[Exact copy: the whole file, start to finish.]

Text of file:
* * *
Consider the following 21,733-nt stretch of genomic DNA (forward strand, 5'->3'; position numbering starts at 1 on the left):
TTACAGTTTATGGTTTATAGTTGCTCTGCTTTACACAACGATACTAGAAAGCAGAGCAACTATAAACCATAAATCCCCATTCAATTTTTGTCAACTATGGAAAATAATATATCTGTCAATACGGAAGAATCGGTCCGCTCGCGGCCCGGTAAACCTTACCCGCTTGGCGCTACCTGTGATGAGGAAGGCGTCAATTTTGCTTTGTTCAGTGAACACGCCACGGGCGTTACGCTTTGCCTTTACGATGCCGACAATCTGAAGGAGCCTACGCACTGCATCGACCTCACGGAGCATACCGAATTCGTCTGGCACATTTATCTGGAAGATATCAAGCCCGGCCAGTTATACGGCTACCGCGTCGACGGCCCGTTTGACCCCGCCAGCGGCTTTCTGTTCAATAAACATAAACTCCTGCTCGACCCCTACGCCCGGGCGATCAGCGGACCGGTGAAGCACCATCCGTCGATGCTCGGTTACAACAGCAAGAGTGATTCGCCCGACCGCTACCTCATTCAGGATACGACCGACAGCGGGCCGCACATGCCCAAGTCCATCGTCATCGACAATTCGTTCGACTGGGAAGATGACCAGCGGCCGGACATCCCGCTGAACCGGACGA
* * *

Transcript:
Consider the following 21,733-nt stretch of genomic DNA (forward strand, 5'->3'; position numbering starts at 1 on the left):
TTACAGTTTATGGTTTATAGTTGCTCTGCTTTACACAACGATACTAGAAAGCAGAGCAACTATAAACCATAAATCCCCATTCAATTTTTGTCAACTATGGAAAATAATATATCTGTCAATACGGAAGAATCGGTCCGCTCGCGGCCCGGTAAACCTTACCCGCTTGGCGCTACCTGTGATGAGGAAGGCGTCAATTTTGCTTTGTTCAGTGAACACGCCACGGGCGTTACGCTTTGCCTTTACGATGCCGACAATCTGAAGGAGCCTACGCACTGCATCGACCTCACGGAGCATACCGAATTCGTCTGGCACATTTATCTGGAAGATATCAAGCCCGGCCAGTTATACGGCTACCGCGTCGACGGCCCGTTTGACCCCGCCAGCGGCTTTCTGTTCAATAAACATAAACTCCTGCTCGACCCCTACGCCCGGGCGATCAGCGGACCGGTGAAGCACCATCCGTCGATGCTCGGTTACAACAGCAAGAGTGATTCGCCCGACCGCTACCTCATTCAGGATACGACCGACAGCGGGCCGCACATGCCCAAGTCCATCGTCATCGACAATTCGTTCGACTGGGAAGATGACCAGCGGCCGGACATCCCGCTGAACCGGACGA